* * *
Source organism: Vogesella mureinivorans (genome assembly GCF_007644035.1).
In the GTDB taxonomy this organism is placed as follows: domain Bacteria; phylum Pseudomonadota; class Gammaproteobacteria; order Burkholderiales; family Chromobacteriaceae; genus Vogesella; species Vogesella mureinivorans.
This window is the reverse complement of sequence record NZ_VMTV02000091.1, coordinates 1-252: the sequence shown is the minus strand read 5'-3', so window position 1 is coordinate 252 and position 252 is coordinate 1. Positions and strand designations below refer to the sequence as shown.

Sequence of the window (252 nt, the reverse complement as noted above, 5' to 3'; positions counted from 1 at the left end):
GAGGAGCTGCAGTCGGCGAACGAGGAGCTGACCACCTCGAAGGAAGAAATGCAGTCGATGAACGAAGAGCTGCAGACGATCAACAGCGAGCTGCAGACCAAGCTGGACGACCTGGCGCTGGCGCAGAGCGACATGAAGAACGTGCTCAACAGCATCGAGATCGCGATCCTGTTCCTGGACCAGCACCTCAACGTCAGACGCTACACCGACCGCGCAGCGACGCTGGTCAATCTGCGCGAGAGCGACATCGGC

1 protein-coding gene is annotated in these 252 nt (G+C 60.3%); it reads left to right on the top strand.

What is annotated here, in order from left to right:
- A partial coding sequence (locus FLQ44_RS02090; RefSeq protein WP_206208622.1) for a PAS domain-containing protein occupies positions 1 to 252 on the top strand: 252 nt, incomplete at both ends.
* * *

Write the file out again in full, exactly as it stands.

Source organism: Vogesella mureinivorans (genome assembly GCF_007644035.1).
In the GTDB taxonomy this organism is placed as follows: domain Bacteria; phylum Pseudomonadota; class Gammaproteobacteria; order Burkholderiales; family Chromobacteriaceae; genus Vogesella; species Vogesella mureinivorans.
This window is the reverse complement of sequence record NZ_VMTV02000091.1, coordinates 1-252: the sequence shown is the minus strand read 5'-3', so window position 1 is coordinate 252 and position 252 is coordinate 1. Positions and strand designations below refer to the sequence as shown.

Sequence of the window (252 nt, the reverse complement as noted above, 5' to 3'; positions counted from 1 at the left end):
GAGGAGCTGCAGTCGGCGAACGAGGAGCTGACCACCTCGAAGGAAGAAATGCAGTCGATGAACGAAGAGCTGCAGACGATCAACAGCGAGCTGCAGACCAAGCTGGACGACCTGGCGCTGGCGCAGAGCGACATGAAGAACGTGCTCAACAGCATCGAGATCGCGATCCTGTTCCTGGACCAGCACCTCAACGTCAGACGCTACACCGACCGCGCAGCGACGCTGGTCAATCTGCGCGAGAGCGACATCGGC

1 protein-coding gene is annotated in these 252 nt (G+C 60.3%); it reads left to right on the top strand.

What is annotated here, in order from left to right:
- A partial coding sequence (locus FLQ44_RS02090; RefSeq protein WP_206208622.1) for a PAS domain-containing protein occupies positions 1 to 252 on the top strand: 252 nt, incomplete at both ends.